Pros: Does well in waves, suitable rod holders, good storage options.
Cons: Cost, high sidewalls could be hard to avoid banging the rod on when doing certain fishing presentations.
Not everybody has the space for a 10-foot kayak, but that doesn’t mean that you shouldn’t be able to also get out and have some fun fishing.
The Intex Excursion Pro inflatable kayak is a nice option for people who might live in an apartment, don’t have a truck to haul their kayak, or otherwise just don’t want to take up the space storing a kayak when they aren’t fishing.
This kayak is pretty sweet because it weighs just under 40 pounds, so it is extremely easy to haul around in the back of your car and comes with a high-output pump so that you can spend less time inflating it and more time fishing.
Just because it is not a solid-body kayak does not mean that it still doesn’t come with amenities that fisherman would find useful.
It comes with a mounting bracket built into the bottom where an angler could mount a rod holder or two, and also can have one of the seats removed to make room for additional gear.
Unfortunately, it does not have any cargo netting for securing loose items or storage compartments for keeping things safe in the event of a capsize.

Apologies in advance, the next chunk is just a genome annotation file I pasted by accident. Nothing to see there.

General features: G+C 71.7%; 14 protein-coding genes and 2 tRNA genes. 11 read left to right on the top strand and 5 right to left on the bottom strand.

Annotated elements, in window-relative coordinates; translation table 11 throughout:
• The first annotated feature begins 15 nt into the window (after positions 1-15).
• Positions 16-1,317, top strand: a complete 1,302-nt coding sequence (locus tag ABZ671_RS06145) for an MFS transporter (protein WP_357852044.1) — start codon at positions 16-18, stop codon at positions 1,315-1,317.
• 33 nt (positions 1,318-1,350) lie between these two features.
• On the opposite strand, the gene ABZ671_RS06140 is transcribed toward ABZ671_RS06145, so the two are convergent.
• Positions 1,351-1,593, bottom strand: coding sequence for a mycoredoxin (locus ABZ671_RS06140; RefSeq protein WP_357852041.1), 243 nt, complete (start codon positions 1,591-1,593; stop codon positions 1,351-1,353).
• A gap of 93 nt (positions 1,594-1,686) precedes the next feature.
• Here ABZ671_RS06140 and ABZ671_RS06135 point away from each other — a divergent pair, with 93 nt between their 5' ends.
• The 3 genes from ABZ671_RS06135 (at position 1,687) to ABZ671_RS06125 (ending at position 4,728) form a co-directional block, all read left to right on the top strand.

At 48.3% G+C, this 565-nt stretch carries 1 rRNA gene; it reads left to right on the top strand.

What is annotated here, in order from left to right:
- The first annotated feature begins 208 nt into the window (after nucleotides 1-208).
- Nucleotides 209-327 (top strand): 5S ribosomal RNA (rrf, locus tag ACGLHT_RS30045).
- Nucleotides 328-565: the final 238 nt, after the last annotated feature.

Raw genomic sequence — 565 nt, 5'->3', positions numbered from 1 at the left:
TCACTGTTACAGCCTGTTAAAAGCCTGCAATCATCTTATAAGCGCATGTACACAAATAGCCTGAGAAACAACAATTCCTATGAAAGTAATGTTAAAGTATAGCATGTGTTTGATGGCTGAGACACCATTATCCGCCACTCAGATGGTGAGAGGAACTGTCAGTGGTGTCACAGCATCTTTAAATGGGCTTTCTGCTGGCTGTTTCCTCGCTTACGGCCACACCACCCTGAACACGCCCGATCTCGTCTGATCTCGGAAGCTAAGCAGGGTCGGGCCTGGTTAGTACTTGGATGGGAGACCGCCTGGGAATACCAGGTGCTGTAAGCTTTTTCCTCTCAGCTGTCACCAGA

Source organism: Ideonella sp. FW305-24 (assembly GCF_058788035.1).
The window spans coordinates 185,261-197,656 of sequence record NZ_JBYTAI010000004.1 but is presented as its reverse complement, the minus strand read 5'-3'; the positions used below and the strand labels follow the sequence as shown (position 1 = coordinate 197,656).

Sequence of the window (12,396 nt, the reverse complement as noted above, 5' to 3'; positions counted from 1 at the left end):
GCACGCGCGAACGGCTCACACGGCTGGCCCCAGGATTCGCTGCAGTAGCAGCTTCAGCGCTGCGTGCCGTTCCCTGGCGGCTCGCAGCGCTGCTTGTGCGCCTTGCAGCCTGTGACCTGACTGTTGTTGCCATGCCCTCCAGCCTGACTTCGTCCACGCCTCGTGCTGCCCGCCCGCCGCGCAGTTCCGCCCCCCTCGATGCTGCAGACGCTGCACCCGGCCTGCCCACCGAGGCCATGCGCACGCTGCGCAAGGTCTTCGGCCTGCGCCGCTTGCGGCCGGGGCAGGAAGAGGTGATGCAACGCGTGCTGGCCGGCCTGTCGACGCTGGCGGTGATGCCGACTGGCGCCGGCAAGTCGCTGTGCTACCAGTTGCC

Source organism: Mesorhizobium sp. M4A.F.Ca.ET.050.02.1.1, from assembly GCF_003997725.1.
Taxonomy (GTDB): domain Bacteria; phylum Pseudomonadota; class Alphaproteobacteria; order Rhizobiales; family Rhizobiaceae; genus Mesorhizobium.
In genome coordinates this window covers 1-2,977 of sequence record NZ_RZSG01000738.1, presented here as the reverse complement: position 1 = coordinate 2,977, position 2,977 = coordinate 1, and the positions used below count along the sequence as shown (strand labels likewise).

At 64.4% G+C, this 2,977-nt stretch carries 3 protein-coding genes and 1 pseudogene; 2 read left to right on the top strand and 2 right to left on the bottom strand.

But given that this is an easily portable, inflatable kayak that does not take up much space, most people should realize that there are going to be trade-offs for this level of convenience.
This kayak will still be able to take you off the shore and get you out to some new fishing spots that would have been out of reach previously, and is relatively affordable as well, which makes it quite attractive to the new fisherman, or the experienced angler on a budget.
Pros: Super packable, lightweight, quick to inflate, easy to haul around in a small vehicle, low price.
Cons: No built-in storage, durability is less than molded plastic kayaks, have to inflate it every time you want to use it.
Well, hopefully you are seeing that even if you are a fisherman who’s trying to stick to a budget that it doesn’t mean you can’t get out in a kayak of your own.
All three of these kayaks would make a great kayak for a fisherman and depending on the situation and the conditions you expect to fish in the most each one has its benefits and its drawbacks.
Considering that any kayak beats fishing from the bank due to the increased manoeuvrability and opportunities it opens up, it isn’t hard to see how any of these would be a great addition to your fishing gear.
Good luck, and tight lines!